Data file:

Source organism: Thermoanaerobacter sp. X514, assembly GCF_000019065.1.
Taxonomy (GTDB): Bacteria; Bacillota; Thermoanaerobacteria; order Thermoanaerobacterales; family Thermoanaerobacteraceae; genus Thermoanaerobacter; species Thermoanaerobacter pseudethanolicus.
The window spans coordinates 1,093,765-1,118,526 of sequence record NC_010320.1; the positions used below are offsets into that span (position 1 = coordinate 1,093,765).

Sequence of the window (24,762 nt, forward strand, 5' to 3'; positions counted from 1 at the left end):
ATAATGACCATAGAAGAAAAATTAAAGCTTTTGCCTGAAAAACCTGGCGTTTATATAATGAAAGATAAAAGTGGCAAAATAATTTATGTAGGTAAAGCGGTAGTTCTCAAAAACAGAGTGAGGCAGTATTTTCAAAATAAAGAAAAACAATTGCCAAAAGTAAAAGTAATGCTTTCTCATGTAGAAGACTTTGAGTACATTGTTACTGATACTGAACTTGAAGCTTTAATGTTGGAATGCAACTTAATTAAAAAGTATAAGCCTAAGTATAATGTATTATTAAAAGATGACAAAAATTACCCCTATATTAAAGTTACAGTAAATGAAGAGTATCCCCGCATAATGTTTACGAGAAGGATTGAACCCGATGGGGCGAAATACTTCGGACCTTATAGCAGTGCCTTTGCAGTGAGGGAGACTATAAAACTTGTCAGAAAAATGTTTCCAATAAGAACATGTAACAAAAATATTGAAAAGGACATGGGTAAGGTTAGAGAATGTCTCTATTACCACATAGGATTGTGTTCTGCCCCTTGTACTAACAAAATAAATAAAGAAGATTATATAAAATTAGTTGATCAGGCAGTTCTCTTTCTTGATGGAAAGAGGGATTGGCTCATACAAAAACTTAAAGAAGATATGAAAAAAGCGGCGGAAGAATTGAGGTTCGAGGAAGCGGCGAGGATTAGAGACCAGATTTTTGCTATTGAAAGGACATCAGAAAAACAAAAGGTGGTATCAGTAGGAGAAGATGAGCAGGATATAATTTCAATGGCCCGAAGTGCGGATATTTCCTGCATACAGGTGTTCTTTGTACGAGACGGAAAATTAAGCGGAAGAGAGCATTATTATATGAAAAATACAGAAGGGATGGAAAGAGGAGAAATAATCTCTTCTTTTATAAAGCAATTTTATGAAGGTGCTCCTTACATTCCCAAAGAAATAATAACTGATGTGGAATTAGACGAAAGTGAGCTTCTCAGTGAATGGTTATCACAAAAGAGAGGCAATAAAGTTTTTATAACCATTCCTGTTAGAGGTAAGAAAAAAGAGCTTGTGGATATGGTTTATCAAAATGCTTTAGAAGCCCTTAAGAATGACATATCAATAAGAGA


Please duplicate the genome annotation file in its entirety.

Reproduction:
Source organism: Thermoanaerobacter sp. X514, assembly GCF_000019065.1.
Taxonomy (GTDB): Bacteria; Bacillota; Thermoanaerobacteria; order Thermoanaerobacterales; family Thermoanaerobacteraceae; genus Thermoanaerobacter; species Thermoanaerobacter pseudethanolicus.
The window spans coordinates 1,093,765-1,118,526 of sequence record NC_010320.1; the positions used below are offsets into that span (position 1 = coordinate 1,093,765).

Sequence of the window (24,762 nt, forward strand, 5' to 3'; positions counted from 1 at the left end):
ATAATGACCATAGAAGAAAAATTAAAGCTTTTGCCTGAAAAACCTGGCGTTTATATAATGAAAGATAAAAGTGGCAAAATAATTTATGTAGGTAAAGCGGTAGTTCTCAAAAACAGAGTGAGGCAGTATTTTCAAAATAAAGAAAAACAATTGCCAAAAGTAAAAGTAATGCTTTCTCATGTAGAAGACTTTGAGTACATTGTTACTGATACTGAACTTGAAGCTTTAATGTTGGAATGCAACTTAATTAAAAAGTATAAGCCTAAGTATAATGTATTATTAAAAGATGACAAAAATTACCCCTATATTAAAGTTACAGTAAATGAAGAGTATCCCCGCATAATGTTTACGAGAAGGATTGAACCCGATGGGGCGAAATACTTCGGACCTTATAGCAGTGCCTTTGCAGTGAGGGAGACTATAAAACTTGTCAGAAAAATGTTTCCAATAAGAACATGTAACAAAAATATTGAAAAGGACATGGGTAAGGTTAGAGAATGTCTCTATTACCACATAGGATTGTGTTCTGCCCCTTGTACTAACAAAATAAATAAAGAAGATTATATAAAATTAGTTGATCAGGCAGTTCTCTTTCTTGATGGAAAGAGGGATTGGCTCATACAAAAACTTAAAGAAGATATGAAAAAAGCGGCGGAAGAATTGAGGTTCGAGGAAGCGGCGAGGATTAGAGACCAGATTTTTGCTATTGAAAGGACATCAGAAAAACAAAAGGTGGTATCAGTAGGAGAAGATGAGCAGGATATAATTTCAATGGCCCGAAGTGCGGATATTTCCTGCATACAGGTGTTCTTTGTACGAGACGGAAAATTAAGCGGAAGAGAGCATTATTATATGAAAAATACAGAAGGGATGGAAAGAGGAGAAATAATCTCTTCTTTTATAAAGCAATTTTATGAAGGTGCTCCTTACATTCCCAAAGAAATAATAACTGATGTGGAATTAGACGAAAGTGAGCTTCTCAGTGAATGGTTATCACAAAAGAGAGGCAATAAAGTTTTTATAACCATTCCTGTTAGAGGTAAGAAAAAAGAGCTTGTGGATATGGTTTATCAAAATGCTTTAGAAGCCCTTAAGAATGACATATCAATAAGAGA